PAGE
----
Now, about The First Family.  I have no firsthand recollection of John F. Kennedy.  I wasn’t born until two years after he was assassinated.  But I was the youngest of 4 children, and my nearest sibling is 8 years older than me, so I missed an experience they all had.  I had my own record player and a small collection of records that I was allowed to play myself, as opposed to the grownup collection that contained my father’s Broadway show soundtracks, and my mother’s collection of classical music in which I had no interest.  There was a whole separate collection for my brothers containing contemporary artists, but it was off limits to me.

So my child safe collection consisted of relics from earlier childhoods –  a Mickey Mouse Club album, a kids album by Groucho Marx, a Peter and the Wolf album, and in 1970 I got my first new record that was mine alone – The Sesame Street Album.  I played them over and over and over. Playing these records was something I could do myself, and it was tons of fun.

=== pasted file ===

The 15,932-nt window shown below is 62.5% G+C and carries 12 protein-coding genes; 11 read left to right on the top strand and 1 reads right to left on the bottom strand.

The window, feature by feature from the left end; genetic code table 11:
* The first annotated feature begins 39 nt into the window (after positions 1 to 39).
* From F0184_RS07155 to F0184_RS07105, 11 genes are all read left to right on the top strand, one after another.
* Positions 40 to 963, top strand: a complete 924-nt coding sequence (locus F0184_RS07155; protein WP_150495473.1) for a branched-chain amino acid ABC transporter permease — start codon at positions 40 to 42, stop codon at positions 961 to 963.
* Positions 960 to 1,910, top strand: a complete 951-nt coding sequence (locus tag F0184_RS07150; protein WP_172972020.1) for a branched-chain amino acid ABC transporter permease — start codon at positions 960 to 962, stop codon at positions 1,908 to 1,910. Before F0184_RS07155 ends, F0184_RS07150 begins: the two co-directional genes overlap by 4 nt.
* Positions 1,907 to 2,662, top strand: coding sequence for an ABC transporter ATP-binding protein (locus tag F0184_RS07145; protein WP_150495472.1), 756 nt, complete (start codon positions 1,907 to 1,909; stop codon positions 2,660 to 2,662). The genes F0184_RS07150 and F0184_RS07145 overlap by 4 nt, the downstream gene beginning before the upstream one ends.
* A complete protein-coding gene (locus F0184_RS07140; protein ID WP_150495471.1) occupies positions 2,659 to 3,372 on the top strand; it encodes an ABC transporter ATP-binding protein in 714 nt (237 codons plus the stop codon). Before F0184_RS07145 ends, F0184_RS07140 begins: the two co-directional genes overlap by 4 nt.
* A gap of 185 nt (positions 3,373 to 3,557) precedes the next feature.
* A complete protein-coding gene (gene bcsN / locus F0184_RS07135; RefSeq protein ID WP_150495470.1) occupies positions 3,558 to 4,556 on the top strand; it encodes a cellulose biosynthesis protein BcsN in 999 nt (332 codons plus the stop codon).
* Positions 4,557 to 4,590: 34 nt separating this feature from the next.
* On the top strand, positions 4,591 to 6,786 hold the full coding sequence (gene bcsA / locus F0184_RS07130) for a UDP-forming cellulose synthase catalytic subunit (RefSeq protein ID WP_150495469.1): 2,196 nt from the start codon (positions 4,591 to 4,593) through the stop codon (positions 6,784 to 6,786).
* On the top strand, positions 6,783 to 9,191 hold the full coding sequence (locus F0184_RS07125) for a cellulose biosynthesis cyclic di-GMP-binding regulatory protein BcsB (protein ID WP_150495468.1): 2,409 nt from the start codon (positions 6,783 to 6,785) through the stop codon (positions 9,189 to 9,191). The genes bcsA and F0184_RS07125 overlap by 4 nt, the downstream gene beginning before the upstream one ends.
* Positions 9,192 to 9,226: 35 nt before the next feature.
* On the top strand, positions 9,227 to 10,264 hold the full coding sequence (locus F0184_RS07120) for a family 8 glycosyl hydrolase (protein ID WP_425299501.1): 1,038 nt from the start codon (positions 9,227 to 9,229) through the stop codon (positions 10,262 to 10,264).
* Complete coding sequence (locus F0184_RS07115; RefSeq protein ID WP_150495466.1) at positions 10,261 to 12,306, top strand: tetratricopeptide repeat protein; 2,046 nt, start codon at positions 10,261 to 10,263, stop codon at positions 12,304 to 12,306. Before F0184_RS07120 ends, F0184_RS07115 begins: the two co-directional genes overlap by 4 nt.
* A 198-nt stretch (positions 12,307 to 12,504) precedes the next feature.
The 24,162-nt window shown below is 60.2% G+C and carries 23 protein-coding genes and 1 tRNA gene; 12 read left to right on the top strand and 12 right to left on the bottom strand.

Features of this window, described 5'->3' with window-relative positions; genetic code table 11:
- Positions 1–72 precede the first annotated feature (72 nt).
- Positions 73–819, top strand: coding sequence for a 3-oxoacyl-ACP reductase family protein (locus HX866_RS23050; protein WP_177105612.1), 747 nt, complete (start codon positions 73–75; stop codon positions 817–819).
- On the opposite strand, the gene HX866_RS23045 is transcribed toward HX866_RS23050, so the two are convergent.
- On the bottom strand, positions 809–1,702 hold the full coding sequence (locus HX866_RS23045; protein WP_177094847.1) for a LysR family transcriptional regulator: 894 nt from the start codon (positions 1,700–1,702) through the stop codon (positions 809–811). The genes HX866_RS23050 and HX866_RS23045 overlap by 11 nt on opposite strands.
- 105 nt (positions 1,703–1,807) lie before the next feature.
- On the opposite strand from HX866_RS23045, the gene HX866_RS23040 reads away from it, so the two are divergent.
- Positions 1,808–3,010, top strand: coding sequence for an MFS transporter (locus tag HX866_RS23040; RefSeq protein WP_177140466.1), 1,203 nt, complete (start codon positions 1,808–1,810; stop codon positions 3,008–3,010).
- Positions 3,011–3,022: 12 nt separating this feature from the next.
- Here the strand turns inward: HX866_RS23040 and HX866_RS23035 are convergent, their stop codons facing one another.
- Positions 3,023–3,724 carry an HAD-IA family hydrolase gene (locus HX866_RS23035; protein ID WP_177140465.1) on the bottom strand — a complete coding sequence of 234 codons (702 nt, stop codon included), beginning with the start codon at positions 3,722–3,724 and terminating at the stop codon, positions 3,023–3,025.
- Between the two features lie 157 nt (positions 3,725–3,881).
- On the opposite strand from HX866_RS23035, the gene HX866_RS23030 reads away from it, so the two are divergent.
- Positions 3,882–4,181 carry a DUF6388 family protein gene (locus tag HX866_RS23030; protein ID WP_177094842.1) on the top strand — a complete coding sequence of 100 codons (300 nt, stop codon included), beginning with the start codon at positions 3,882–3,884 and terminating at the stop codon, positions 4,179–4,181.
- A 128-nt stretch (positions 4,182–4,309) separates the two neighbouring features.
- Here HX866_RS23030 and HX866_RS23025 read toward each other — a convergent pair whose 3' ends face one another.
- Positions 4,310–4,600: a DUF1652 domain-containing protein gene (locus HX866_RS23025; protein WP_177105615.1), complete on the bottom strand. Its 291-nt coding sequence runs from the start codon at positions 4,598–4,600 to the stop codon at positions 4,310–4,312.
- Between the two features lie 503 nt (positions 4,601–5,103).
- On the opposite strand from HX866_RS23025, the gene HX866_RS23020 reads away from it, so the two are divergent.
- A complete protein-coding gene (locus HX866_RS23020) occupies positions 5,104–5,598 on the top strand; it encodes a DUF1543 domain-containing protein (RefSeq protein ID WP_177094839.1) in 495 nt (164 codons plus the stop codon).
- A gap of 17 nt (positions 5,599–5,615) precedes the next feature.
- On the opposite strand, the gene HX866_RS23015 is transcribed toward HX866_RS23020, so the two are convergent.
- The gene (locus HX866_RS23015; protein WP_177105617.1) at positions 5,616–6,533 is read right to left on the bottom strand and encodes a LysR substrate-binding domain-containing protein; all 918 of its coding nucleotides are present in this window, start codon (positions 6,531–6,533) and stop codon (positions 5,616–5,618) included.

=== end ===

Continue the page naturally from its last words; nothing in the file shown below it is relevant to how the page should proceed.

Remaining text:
There was one album in the kid collection, “The First Family”.  I never question why it was in the kid collection, I just played it over and over like all the others.  It was a political parody of President Kennedy and the First Family. I liked it because the cover had a picture of a family including the kids, and balloons, so it seemed like it was for kids, and there were kids in the album too.

The question is “Why was The First Family” even a part of my playlist as a kid?  I have no idea. I learned from the Mo Rocca podcast that this album was a blow out success in 1962 – It won Album of the Year, it was one of the best selling albums in history.  Why wasn’t it protected in one of the grownup collections? Did my parents not like Kennedy? Why did they buy it in the first place? Who knows?

Then, watching Rocca made me think about my own direct connection to the album?  Why did I love it so much? The jokes were over my head. I had no idea who Barry Goldwater was, or Albert Schweitzer.  To this day I don’t get a lot of the political references. So what was it that made me love it so much?